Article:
At its best, government facilitates this type of activity, creating both proscriptive and protective laws to enable these groups to flourish. At its worst, government – and its ancillaries – blocks the way, by removing the links between public service and the personal beliefs that, for many people, provide a motive for action. Religious groups usually do community work because they are religious; they see serving other people as a way of serving God.
The Commission’s stance also seems to suggest a predilection toward secularism as a worldview. In response to an application from the Plymouth Brethren – a relatively small Christian group – a lawyer representing the tribunal wrote: ‘This decision [to deny charitable status] makes it clear that there was no presumption that religion generally … is for the public benefit, even in the case of Christianity...’
In this country, history suggests otherwise. Whether one is religious or not, a cursory look at British history will reveal that the religious groups, particularly the Christian church, have contributed much to the public good. Doubtless, religion has also contributed to social conflicts of various kinds – especially when it has been co-opted by wily political forces, or has allowed itself to become too closely aligned with ultra-nationalism. Nevertheless, historians have long acknowledged the part that churchmen and women have played in fighting for unpopular causes and, in the process, raising public awareness and changing government policy.
Among the most celebrated examples are John Wesley and William Wilberforce. Three minutes walk from where I live, in our village, is a house where Wesley preached. He is best known as the father of Methodism, but was also a keen advocate for social change, particularly among the poor. Some historians have credited him with having kept England from the type of bloody revolution taking place in France at the time, because of his emphasis on personal transformation and self-discipline rather than social revolution.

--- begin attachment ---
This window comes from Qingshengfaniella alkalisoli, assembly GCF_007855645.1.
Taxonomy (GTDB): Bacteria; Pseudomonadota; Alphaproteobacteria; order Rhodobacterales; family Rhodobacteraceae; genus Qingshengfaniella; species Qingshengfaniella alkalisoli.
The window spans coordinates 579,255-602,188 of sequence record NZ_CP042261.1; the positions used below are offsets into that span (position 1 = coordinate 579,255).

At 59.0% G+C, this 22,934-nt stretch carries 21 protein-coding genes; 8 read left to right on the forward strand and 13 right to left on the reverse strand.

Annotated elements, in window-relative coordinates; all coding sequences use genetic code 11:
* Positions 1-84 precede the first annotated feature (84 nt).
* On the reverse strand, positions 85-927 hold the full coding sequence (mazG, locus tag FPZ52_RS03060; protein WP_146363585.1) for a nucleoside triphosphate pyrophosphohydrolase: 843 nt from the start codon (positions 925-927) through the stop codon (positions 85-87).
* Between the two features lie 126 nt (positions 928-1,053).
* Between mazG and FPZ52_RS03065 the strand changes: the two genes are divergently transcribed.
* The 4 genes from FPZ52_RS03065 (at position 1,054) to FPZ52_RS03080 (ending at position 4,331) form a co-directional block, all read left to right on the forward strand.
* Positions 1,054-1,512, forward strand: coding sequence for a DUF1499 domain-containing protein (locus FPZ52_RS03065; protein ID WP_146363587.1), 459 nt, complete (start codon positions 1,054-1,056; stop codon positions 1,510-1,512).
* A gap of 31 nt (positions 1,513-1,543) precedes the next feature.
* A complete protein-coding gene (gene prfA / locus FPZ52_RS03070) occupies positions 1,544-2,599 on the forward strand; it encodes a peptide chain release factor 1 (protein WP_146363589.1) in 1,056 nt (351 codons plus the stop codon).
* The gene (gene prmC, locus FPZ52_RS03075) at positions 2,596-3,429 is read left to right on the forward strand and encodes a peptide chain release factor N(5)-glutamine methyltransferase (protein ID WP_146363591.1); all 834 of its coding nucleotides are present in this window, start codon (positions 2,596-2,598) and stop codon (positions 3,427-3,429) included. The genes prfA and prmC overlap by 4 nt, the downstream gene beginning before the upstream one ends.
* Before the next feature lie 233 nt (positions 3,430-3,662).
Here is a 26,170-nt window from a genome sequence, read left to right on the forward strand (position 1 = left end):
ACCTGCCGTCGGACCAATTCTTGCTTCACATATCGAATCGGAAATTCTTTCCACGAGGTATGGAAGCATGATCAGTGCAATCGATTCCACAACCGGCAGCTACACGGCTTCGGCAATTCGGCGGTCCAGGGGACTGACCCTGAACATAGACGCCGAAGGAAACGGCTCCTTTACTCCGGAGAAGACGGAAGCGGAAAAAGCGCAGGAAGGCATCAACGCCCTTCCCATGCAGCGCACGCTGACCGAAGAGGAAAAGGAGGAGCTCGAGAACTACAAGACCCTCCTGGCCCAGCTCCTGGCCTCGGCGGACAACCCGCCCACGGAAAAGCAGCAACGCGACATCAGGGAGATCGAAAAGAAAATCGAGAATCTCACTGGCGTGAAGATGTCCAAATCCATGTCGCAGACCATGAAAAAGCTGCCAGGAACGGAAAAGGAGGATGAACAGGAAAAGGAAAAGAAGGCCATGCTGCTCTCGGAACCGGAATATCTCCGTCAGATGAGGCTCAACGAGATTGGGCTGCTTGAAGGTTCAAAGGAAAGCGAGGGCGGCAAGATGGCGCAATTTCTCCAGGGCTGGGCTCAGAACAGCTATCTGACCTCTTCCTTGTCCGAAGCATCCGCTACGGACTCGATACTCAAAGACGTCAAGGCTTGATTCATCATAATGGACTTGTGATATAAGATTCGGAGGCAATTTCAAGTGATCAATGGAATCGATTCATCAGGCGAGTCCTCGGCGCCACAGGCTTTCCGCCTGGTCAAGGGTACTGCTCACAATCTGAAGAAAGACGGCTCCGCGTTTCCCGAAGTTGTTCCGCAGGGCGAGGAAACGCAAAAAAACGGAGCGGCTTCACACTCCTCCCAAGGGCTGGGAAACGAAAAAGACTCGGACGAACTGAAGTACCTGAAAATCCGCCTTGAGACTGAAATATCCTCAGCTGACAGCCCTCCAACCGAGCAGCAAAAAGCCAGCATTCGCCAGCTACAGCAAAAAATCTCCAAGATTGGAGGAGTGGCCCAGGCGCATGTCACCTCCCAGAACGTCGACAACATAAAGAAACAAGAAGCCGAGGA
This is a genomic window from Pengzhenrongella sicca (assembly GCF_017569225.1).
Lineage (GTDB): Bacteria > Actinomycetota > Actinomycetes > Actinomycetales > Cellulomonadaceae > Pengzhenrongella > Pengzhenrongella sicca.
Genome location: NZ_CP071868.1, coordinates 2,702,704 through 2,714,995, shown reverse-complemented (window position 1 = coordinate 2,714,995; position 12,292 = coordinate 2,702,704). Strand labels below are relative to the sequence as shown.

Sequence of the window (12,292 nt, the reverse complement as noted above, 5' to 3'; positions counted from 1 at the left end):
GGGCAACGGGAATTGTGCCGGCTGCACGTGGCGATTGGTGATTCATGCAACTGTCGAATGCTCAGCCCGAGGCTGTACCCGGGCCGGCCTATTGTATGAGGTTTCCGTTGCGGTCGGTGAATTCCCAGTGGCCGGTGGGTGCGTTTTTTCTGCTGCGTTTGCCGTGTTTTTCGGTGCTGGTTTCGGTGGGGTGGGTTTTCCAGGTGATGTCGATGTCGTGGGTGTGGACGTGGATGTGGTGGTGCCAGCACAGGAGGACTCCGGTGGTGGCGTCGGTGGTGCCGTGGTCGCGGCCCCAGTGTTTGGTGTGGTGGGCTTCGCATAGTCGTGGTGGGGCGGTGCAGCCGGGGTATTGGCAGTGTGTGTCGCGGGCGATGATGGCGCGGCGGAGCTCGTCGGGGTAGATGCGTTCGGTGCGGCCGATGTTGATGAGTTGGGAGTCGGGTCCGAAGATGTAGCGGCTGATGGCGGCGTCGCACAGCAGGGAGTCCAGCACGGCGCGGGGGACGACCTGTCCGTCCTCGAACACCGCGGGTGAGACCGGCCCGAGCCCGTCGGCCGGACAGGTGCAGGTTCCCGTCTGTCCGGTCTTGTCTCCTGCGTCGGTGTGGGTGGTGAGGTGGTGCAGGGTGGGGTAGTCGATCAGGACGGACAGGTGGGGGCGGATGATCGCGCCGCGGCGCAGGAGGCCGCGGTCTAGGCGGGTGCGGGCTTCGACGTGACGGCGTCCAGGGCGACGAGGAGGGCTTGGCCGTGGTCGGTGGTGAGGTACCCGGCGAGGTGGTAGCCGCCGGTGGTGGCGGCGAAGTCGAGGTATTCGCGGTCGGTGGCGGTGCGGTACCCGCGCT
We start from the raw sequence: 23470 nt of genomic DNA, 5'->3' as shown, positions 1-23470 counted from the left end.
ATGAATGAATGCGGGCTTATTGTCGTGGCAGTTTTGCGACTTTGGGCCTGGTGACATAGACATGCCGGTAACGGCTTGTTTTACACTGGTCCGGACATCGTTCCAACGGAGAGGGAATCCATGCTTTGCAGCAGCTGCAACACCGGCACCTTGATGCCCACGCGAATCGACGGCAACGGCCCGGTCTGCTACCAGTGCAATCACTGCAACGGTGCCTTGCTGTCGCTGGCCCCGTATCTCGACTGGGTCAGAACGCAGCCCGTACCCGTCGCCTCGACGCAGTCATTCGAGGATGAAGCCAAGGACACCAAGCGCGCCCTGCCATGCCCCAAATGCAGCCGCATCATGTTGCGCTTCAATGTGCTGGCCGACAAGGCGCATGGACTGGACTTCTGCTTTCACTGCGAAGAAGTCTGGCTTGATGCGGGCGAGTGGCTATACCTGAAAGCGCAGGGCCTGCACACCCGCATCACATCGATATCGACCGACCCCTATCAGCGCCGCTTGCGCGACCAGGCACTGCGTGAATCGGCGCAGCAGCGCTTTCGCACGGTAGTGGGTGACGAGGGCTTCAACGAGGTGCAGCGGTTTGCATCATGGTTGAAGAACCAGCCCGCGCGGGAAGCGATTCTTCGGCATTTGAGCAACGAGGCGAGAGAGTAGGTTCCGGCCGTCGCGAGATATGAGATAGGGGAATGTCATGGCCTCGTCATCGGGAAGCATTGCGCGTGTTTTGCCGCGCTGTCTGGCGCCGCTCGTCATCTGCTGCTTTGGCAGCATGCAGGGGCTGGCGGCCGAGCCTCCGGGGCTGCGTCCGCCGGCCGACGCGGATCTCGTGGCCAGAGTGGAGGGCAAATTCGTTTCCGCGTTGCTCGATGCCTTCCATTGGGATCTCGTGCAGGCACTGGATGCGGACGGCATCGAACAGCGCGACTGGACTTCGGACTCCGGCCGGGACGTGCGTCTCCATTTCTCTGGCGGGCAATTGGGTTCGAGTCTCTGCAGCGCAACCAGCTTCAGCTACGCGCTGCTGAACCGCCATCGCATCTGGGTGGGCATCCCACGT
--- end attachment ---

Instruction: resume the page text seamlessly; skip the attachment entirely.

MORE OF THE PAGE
Wilberforce, the prime mover behind Britain’s anti-slavery movement in the late-eighteenth and early nineteenth centuries, was a committed church member who, at one point, thought seriously about becoming a priest. His courageous moral stand as a member of parliament not only saw the banning of slave trade within the British dominions; it sparked a process that later led to the abolition of slavery in the Americas. Wilberforce was inspired and encouraged by the much older Wesley. Both men saw calling for social reform as a natural extension of their personal religious beliefs.
Less well known, but no less influential, were a group of Wilberforce’s friends known to history as ‘the Clapham Sect’, because of the area of London in which they operated. They gave tireless support to Wilberforce, but also founded the Society for the Protection of Animals (now the RSPCA), the Bettering Society – providing aid for the poor – and other philanthropic works.
In the latter part of the nineteenth century, Dr. David Livingstone, the famed missionary explorer, helped to open up the heart of Africa to education and healthcare. William and Catherine Booth defied religious and social convention to take their vibrant, athletic brand of Christianity to British streets, founding the highly respected Salvation Army. George Muller, a German-born immigrant evangelist, founded the first orphan houses in Europe. The Muller homes for children, based in Bristol, fed and educated thousands of children and Muller and his wife established 117 schools, which offered education to over 100,000 children.
A multi-talented Florence Nightingale is best remembered for her pioneering work as a nurse during the Crimean War. Yet little is said about her strong religious faith – and the impact a group of German Lutherans had on shaping her sense of vocation.